December 9, 2020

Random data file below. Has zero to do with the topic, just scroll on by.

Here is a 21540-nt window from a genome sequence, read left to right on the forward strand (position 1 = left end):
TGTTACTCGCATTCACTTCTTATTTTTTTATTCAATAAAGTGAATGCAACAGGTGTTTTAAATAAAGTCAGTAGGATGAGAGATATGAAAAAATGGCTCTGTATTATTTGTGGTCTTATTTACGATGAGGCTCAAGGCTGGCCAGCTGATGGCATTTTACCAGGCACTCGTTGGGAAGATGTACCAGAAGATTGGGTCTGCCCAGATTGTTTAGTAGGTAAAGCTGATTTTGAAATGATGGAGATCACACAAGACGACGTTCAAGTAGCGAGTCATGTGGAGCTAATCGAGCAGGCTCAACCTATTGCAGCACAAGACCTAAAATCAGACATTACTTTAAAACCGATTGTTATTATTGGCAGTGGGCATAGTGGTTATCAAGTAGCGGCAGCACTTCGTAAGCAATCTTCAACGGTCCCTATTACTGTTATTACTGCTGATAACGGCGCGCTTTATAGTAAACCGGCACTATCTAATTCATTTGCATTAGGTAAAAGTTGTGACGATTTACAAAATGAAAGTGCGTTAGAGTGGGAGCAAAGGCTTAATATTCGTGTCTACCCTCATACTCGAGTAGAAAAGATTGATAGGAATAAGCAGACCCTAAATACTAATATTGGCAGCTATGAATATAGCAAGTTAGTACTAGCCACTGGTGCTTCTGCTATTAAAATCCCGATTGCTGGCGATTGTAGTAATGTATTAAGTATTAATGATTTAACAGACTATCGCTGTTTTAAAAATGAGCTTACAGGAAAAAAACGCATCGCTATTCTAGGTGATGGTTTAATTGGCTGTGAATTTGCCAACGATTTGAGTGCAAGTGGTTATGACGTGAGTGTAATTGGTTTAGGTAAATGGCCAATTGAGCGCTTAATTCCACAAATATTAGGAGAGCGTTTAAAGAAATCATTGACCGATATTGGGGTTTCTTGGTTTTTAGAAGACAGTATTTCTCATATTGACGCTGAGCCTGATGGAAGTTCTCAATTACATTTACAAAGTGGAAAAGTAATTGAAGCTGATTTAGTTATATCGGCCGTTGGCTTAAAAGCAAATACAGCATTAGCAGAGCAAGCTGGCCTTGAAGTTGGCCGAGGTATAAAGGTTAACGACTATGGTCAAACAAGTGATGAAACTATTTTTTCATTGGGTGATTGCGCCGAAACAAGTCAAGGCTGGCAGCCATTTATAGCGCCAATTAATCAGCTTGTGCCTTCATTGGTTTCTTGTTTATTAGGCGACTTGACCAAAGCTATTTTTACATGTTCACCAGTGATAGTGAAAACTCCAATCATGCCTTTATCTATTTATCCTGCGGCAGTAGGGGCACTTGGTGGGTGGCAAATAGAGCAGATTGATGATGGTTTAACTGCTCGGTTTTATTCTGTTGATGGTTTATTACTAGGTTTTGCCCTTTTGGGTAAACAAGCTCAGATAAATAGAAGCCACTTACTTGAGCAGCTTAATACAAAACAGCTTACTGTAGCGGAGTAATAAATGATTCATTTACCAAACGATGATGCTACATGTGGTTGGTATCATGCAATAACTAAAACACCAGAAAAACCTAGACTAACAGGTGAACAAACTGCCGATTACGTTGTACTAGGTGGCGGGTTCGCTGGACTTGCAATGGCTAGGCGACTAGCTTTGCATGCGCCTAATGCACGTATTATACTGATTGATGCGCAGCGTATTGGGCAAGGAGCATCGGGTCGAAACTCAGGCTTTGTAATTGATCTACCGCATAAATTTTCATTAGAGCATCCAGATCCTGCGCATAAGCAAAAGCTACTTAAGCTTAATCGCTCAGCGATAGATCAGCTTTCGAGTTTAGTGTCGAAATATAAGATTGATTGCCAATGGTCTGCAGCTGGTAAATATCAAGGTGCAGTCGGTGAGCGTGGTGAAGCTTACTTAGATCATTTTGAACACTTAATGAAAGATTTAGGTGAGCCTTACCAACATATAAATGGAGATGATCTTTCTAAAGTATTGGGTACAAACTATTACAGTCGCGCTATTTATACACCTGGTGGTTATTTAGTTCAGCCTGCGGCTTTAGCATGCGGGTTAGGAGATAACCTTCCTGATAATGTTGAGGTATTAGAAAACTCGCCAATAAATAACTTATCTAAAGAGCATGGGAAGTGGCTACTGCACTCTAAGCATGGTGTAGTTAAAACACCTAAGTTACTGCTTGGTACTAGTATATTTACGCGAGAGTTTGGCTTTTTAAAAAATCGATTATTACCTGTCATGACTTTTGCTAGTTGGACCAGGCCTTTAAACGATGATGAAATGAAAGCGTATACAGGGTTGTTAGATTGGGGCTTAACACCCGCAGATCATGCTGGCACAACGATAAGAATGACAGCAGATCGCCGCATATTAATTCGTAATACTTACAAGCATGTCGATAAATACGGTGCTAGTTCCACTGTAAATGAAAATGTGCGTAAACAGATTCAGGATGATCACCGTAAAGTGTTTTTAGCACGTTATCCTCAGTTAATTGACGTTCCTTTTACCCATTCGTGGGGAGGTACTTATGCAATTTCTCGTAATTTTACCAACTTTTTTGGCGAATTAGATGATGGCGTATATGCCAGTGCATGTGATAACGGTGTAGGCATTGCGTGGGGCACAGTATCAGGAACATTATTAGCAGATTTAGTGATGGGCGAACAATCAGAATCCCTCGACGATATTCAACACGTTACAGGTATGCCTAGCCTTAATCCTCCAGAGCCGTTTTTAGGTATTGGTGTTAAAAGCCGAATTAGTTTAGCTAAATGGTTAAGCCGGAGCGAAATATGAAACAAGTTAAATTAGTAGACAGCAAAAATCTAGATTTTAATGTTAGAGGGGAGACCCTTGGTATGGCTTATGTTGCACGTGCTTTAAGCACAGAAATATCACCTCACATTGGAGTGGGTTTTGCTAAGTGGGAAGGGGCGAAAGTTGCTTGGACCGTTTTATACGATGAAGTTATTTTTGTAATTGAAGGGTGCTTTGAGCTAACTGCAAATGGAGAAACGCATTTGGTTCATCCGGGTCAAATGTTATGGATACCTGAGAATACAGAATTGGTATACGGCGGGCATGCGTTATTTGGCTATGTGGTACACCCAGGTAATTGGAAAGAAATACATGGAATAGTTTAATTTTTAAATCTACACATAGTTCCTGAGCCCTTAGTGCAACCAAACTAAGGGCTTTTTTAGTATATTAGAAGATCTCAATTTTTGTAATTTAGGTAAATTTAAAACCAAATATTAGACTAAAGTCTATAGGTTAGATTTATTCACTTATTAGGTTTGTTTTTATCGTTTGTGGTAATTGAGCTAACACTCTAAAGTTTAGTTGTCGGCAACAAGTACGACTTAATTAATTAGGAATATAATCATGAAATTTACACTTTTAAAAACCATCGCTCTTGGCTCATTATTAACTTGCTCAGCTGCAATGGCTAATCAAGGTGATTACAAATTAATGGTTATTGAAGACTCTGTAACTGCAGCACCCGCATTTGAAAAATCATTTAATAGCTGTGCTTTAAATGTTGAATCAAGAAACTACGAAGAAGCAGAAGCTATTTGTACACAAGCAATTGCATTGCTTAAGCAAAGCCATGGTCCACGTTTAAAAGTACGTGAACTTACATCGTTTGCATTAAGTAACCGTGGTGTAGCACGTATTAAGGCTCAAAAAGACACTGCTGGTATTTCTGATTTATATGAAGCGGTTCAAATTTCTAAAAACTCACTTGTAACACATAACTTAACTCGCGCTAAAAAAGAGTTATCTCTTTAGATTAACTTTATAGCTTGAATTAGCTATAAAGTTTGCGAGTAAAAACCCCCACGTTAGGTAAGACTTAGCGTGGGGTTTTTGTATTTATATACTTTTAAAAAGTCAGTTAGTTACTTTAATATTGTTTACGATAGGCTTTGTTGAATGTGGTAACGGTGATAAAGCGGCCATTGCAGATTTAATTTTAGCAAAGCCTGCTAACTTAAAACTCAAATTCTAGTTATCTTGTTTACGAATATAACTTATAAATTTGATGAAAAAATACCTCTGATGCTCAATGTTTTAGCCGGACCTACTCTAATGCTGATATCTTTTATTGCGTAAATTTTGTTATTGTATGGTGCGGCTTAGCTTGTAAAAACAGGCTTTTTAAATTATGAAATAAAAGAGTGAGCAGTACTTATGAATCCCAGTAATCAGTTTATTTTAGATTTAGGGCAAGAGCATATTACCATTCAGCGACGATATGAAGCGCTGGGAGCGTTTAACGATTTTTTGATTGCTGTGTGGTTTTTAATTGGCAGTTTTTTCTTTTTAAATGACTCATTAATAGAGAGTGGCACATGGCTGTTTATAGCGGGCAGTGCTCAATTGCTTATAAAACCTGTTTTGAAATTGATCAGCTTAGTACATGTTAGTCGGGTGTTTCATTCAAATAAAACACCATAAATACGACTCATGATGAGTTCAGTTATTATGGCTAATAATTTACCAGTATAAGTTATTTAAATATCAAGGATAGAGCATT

And with a black flurry of a million wings, and a thousand stuttering gusts of air that lap our faces like a hundred tongues of air, the flock of corvids fills our vision like a febrile curtain of darkness. The mass of frantic black birds pulsing upward is silent, but for the feathering whisper of wings multiplied into a surprisingly overwhelming kind of hoarse, voiceless, ongoing scream. Over and over, our eyes attempt to pick out one from the host and follow its ascending progress, only to lose its particularity in the general seething mass. On and on they rise, inexhaustible, bird upon bird, wing over wing, as thick as night, until the sound of their continuous rustle becomes as peaceful as the hiss and slap of a beach edge and the glistening, shifting blacks of their feathers become a cool visual relief from the bright heterogeneity of elsewhere. We sit and watch the unending rising of the flock for hours. We grow fascinated by its variety and patterns. The blue blackness that ripples across its shifting planes lends the infinite flock the aspect of a single solid surface, pulsing with energy and mystery. We point out shapes and figures that seem to form amid the throng, passing like visions or dreams. We hold debates about the depth or purpose of this shifting black curtain in front of us, but all without ever removing our attention from the surging wall of endless black avianation. We watch, we look, we see, and we forget that this vision is composed of individual birds, each one in a desperate flight of panic, upward, outward, away from here and away from us.